Northern and Central Europe
Pyramidal with pendulous branchlets; stiff when young, graceful at maturity.
Performs best in moist, sandy, acid, well drained soils
Pyramidal evergreen conifer with pendulous branches; stiff when young, graceful at maturity. 40-60 feet tall at maturity, growing much taller in its native habitat. Average spread is 25-30 feet. Leaves are persistant for several years, those on the upper side of the stem more or less overlapping and pointing forwards, those on the lowerside spreading right and left and exposing the stem, .5 inches in length, stiff, straight or curved; light or dark green. Flowers are monoecious, male flowers are axillary and infrequent while female flowers are terminal and pinkish in color. Fruits are cylindrical, 4 to 6 inches long, pendulous, purplish green in youth, maturing to light brown. Picea abies is a very popular plant in the landscape as windbreaks or temporary specimens. A bird-attracting tree.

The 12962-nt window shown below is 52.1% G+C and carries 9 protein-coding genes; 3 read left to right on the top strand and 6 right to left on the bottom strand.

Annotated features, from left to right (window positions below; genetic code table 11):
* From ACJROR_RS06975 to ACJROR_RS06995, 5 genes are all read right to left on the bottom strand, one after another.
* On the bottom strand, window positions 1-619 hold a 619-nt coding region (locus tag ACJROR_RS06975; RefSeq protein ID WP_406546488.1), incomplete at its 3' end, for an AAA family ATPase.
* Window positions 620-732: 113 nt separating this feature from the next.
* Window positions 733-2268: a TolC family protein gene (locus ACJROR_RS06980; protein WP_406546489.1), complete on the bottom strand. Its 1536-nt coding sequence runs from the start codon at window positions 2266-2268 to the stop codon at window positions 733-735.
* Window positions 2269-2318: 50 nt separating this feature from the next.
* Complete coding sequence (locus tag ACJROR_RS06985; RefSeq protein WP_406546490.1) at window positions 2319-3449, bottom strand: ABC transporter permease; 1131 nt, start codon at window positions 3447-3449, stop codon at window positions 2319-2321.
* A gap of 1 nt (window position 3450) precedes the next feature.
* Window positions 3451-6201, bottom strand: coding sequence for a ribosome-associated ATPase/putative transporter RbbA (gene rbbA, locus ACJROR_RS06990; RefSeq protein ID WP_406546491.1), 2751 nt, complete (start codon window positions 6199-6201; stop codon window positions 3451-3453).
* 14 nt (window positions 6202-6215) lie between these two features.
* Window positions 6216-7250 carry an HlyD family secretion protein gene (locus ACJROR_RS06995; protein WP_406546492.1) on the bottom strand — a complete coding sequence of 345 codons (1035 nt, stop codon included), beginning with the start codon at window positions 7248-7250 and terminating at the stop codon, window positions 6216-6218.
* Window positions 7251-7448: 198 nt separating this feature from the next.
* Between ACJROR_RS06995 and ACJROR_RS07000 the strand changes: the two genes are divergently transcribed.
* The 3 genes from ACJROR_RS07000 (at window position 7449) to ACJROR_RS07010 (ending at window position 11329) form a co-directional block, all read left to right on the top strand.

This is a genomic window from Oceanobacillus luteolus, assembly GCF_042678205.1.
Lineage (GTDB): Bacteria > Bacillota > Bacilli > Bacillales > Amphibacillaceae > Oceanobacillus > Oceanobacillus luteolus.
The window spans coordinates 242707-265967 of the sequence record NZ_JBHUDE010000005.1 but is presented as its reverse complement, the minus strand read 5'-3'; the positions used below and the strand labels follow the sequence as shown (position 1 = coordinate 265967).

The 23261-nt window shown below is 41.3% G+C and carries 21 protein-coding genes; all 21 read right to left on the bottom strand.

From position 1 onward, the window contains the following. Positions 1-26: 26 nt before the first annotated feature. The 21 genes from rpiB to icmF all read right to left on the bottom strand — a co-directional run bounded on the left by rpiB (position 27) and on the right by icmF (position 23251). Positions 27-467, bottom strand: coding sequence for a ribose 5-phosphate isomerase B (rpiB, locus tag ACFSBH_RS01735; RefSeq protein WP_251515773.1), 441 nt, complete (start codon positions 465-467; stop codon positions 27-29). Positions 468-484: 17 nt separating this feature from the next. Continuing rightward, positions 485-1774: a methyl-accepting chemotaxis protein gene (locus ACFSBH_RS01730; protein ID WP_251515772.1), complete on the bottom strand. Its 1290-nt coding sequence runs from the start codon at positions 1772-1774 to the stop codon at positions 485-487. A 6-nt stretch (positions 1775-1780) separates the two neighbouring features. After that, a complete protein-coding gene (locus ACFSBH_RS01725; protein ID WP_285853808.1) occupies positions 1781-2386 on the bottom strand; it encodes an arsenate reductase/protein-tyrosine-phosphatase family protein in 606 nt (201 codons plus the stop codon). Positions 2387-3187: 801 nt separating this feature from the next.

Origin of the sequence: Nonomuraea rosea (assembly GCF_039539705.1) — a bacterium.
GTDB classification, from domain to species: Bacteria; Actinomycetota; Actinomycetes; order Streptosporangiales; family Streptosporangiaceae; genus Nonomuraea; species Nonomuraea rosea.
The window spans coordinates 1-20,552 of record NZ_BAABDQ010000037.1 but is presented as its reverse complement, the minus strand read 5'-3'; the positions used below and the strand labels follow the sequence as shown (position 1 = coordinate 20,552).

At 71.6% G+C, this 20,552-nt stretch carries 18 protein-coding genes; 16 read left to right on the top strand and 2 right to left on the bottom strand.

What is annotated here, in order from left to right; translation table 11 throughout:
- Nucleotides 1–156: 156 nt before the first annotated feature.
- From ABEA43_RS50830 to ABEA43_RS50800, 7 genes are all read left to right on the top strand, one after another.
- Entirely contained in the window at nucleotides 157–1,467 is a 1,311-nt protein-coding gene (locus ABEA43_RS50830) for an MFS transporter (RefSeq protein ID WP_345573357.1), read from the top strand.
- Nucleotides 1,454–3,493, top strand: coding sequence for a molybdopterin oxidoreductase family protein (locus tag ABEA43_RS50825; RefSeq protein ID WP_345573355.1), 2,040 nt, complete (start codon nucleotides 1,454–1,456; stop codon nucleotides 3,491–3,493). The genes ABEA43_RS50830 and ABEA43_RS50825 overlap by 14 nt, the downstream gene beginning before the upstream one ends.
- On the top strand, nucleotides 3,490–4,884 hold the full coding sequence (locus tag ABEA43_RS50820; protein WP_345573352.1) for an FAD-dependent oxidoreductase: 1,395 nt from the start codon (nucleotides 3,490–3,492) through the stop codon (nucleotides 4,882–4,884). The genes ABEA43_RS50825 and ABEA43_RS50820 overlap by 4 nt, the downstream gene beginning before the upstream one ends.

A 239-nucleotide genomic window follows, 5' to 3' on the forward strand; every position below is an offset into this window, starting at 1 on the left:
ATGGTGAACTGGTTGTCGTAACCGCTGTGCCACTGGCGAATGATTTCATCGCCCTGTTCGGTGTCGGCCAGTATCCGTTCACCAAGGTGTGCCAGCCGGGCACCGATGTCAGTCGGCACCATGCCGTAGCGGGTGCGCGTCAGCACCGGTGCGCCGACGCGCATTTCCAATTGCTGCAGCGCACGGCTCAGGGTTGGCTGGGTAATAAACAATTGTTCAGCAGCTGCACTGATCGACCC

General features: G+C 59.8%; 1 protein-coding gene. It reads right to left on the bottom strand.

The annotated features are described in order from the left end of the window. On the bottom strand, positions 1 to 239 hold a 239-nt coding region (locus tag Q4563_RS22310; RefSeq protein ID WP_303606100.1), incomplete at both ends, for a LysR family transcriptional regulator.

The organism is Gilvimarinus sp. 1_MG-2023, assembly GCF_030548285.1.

Bright green in youth changing to lustrous, dark green at maturity
Buds are reddish or light brown, not resinous, scales often with spreading tips, about .25 inches long, rosette-shaped.
Usually thin on young trees; old trees thick with small, thin, gray-brown, flaking surface scales.
Monoecious, male flowers are axillary and infrequent whereas female flowers are terminal, spread on the crowns of the trees and reddish pink in color.
purple green in youth, light brown at maturity
Cuttings best collected in December from lower portion of older trees and should be made the full length of the current year's growth. Rooting is best in 1 part sand: 1 partpeat than sand alone. Hormonal treatments did not prove to be helpful in improving rooting.
'Argenteospica' - New shoots are creamy white and eventually turn to dark green.
'Clanbrassiliana' -forms a low, dense, flat-topped mound usually wider than high.
'Nidiformis' - Bird's Nest Spruce, a spreading, dense, broad plant of regular growth; usually a depression in the center of plant that gives rise to the common name.